No, Caring For Your Parents Is Not “Parenting”

Caring for an aging parent is often referred to as a role reversal when the parent becomes the child and the adult child becomes the parent. It’s an understandable analogy; adult children are often called on to help their parents with activities of daily living like bathing, dressing and feeding. If a parent has cognitive issues, adult children may find themselves repeating simple requests or addressing behavior issues, making decisions on behalf of their parent by acting as a financial or health proxy. And yes, these are things we do for our children. But eldercare is not parenting; it is not a role reversal.

Why not? If the tasks are similar to parenting, if we are now caring for the people who once cared for us, haven’t our roles shifted? No. Our roles haven’t shifted, our relationships have.

You may think this is just semantics, but words matter. When we view eldercare as parenting our parents we infantilize them. Our elderly parents are still adults, regardless of their health or abilities. They still deserve autonomy, although perhaps to varying degrees depending on their cognitive state. And if one day, you become infirm, won’t you want your years of experience and living to still count?

On the flip side, when we view eldercare as a relationship, rather than a role, shift, we normalize old age, and caregiving, and we expand our views of adulthood. As a society, we have typically viewed adulthood as somewhere from the 20s to the 60s. People seventy and older are viewed as elderly or senior citizens – but they are still adults and deserve to be thought of and treated as such. Just as a 20-something looks and feels differently than a 50-something, so too does an octogenarian. It’s all normal.

And here’s why this matters for adult children: If we can accept eldercare as a natural phase of our relationship with our parents, we are less likely to be frustrated and frightened by caregiving. We are not taking over; not “parenting.”  Our relationship is shifting and evolving. Hopefully, at some point around age 20 – give or take a few years, your relationship with your parents shifted from child/adult to adult/adult. That’s a very normal transition and comes with an unspoken understanding that you now have new norms for the relationship. So isn’t it natural that as our parents age, our relationships shift again – this time to adult/older adult? When you look at this phase of life from that perspective, isn’t it natural, and even okay, that the norms are changing again?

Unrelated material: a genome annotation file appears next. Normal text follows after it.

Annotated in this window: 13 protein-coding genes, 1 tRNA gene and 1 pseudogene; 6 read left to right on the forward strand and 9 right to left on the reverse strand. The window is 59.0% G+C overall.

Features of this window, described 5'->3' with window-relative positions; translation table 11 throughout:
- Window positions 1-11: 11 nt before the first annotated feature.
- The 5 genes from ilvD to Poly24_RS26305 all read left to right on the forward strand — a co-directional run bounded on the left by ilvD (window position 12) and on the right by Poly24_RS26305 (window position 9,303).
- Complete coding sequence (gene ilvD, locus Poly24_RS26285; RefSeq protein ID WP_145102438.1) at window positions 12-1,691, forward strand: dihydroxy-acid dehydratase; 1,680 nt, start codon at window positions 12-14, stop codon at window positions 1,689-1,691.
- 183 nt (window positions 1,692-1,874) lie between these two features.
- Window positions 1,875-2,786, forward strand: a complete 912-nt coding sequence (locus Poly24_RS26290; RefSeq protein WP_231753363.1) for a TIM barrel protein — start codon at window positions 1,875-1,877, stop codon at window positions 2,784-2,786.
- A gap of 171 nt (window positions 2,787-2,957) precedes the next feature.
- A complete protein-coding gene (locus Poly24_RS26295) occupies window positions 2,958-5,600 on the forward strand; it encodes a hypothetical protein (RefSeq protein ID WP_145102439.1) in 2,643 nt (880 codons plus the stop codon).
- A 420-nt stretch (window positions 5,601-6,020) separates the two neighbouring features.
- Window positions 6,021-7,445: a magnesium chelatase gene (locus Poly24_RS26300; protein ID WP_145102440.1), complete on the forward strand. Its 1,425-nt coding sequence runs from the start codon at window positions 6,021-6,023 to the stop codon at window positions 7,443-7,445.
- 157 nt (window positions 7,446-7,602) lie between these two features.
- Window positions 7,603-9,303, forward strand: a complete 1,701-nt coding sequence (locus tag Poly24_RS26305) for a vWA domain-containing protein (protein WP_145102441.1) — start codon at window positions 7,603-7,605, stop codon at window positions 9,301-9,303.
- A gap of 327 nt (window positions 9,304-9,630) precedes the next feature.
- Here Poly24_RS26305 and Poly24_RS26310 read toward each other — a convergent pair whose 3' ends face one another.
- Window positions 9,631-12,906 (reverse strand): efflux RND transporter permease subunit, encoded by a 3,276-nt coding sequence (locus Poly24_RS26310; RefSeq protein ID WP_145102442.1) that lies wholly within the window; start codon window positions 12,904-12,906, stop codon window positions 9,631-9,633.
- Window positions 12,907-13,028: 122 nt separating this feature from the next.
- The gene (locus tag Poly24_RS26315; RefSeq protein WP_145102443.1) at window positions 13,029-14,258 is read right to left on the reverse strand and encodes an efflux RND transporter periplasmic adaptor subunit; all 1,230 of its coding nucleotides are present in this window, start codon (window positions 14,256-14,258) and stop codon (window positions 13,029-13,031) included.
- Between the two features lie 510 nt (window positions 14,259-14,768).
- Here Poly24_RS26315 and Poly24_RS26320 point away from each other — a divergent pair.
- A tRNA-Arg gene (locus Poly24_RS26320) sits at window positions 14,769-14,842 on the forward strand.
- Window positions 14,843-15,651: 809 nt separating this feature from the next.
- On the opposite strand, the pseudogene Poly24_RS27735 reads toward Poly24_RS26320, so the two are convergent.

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6 comments on “No, Caring For Your Parents Is Not “Parenting””

  1. Beth Havey Reply

    Saying it’s a shift works the best. However, when a parent has dementia that is a bigger change. Yes, you are not parenting, but you are entering into a phase of the relationship where serious matters that were once handled by the parent are now handled by you. Banking, medical appointments, taking away driving privileges, and often housing. It’s a journey. One good thing: when it’s your turn to do the age shift, you will be more open to your children’s thoughts.

  2. Civilla Morgan Reply

    This is an article I wish I had read months ago when an acquaintance advised me that caring for my parents is like caring for the children I never had. I just left it alone. People mean well generally, but I should have said, ‘not exactly!’ Thanks for a great article!

  3. Mary Calderon Reply

    Good article! Thanks for the perspective. I think just like we have financial plans for our future (putting away funds during our working years for retirement), there should be a health care plan in place as well for those of us who are caregivers to parents with serious health issues (My mom had a serious strove over a year ago). Having a plan in place would help adult children know our parents’ wishes for caregiving… do they want home health care, how much involvement from outside help, etc., at what point would they agree to assisted living or a nursing home? Such a plan would be a huge help for adult children who are geographically far from the parents they’re caring for.

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